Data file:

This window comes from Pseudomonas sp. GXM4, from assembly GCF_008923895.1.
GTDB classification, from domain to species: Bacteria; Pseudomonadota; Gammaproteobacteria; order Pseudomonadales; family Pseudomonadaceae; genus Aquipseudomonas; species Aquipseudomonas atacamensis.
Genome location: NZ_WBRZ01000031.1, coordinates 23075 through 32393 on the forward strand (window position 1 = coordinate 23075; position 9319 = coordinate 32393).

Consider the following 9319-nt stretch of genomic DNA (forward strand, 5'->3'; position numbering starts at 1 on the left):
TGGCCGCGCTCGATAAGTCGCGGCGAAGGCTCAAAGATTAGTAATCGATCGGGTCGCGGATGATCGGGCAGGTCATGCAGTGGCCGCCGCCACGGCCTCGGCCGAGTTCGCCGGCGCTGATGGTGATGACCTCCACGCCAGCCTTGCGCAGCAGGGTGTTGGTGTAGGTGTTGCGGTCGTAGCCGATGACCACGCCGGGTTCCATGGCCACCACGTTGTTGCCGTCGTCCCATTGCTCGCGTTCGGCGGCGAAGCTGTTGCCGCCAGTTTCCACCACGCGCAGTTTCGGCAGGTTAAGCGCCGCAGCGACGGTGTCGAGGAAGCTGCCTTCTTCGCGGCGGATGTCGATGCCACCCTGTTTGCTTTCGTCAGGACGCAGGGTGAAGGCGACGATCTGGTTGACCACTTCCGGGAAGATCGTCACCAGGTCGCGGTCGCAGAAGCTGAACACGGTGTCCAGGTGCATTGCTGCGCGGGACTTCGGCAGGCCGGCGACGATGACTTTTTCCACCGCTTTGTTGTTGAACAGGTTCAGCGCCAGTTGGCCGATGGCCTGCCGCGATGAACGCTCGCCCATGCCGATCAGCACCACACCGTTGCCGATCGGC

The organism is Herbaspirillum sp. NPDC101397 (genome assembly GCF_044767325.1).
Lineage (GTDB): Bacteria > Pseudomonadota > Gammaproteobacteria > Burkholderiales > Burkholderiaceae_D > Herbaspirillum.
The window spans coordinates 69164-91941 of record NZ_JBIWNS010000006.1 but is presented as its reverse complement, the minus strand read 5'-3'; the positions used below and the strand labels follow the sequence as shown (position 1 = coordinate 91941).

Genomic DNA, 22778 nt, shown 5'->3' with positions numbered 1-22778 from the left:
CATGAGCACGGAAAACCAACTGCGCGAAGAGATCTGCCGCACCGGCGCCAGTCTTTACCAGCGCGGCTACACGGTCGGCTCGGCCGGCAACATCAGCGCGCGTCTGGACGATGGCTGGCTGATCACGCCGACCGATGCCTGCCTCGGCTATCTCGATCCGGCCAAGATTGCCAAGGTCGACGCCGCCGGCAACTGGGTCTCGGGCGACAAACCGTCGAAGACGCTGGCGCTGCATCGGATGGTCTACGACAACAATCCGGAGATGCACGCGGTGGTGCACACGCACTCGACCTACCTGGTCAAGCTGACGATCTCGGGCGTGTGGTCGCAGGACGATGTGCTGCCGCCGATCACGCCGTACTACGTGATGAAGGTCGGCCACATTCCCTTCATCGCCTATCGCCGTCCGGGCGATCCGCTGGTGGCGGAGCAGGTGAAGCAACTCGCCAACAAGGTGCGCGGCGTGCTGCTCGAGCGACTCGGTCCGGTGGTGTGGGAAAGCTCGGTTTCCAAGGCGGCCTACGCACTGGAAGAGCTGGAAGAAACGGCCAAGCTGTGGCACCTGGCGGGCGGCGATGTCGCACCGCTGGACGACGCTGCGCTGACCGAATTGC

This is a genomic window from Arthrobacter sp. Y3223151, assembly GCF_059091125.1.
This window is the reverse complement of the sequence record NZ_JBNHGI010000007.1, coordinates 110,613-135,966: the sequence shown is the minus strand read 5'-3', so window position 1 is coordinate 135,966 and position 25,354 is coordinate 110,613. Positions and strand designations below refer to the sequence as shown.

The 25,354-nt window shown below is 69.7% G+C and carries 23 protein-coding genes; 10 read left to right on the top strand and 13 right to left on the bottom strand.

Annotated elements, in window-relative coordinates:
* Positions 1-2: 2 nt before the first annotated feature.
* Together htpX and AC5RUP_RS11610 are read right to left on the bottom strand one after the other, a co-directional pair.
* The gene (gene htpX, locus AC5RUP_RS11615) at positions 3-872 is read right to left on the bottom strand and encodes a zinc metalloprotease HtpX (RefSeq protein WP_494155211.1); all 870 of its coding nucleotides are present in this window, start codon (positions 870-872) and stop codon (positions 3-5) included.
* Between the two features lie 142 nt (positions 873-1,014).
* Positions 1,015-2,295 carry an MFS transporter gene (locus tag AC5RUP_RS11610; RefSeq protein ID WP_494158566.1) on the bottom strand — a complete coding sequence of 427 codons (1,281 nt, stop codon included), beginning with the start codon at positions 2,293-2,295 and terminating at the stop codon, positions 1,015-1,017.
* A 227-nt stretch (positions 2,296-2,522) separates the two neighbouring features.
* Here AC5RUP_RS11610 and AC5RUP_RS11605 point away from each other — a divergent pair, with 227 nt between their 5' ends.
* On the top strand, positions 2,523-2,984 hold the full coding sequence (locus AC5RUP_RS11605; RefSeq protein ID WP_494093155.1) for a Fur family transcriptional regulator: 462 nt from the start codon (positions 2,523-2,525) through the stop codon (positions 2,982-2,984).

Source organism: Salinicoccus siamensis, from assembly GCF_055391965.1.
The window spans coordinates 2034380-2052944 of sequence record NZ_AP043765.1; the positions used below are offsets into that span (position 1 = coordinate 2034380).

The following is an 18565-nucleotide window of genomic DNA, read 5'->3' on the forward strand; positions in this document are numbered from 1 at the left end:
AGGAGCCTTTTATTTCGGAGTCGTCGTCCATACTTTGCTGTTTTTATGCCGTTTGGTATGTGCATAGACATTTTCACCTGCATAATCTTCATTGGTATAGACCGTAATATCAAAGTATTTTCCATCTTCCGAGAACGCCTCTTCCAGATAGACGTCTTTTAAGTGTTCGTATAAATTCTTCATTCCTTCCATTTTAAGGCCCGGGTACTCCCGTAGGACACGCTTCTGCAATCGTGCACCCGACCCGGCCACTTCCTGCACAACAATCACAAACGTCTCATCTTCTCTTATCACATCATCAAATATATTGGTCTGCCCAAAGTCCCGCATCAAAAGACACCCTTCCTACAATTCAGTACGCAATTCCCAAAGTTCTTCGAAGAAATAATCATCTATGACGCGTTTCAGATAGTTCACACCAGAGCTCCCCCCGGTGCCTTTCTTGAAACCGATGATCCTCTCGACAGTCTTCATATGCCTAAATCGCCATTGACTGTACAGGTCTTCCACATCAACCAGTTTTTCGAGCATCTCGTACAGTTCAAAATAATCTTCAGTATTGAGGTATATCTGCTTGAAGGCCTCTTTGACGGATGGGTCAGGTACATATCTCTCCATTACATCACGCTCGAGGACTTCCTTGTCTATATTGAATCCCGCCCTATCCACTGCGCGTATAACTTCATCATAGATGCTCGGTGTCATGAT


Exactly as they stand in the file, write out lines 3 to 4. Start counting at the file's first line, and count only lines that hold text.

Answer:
Genome location: NZ_WBRZ01000031.1, coordinates 23075 through 32393 on the forward strand (window position 1 = coordinate 23075; position 9319 = coordinate 32393).

Consider the following 9319-nt stretch of genomic DNA (forward strand, 5'->3'; position numbering starts at 1 on the left):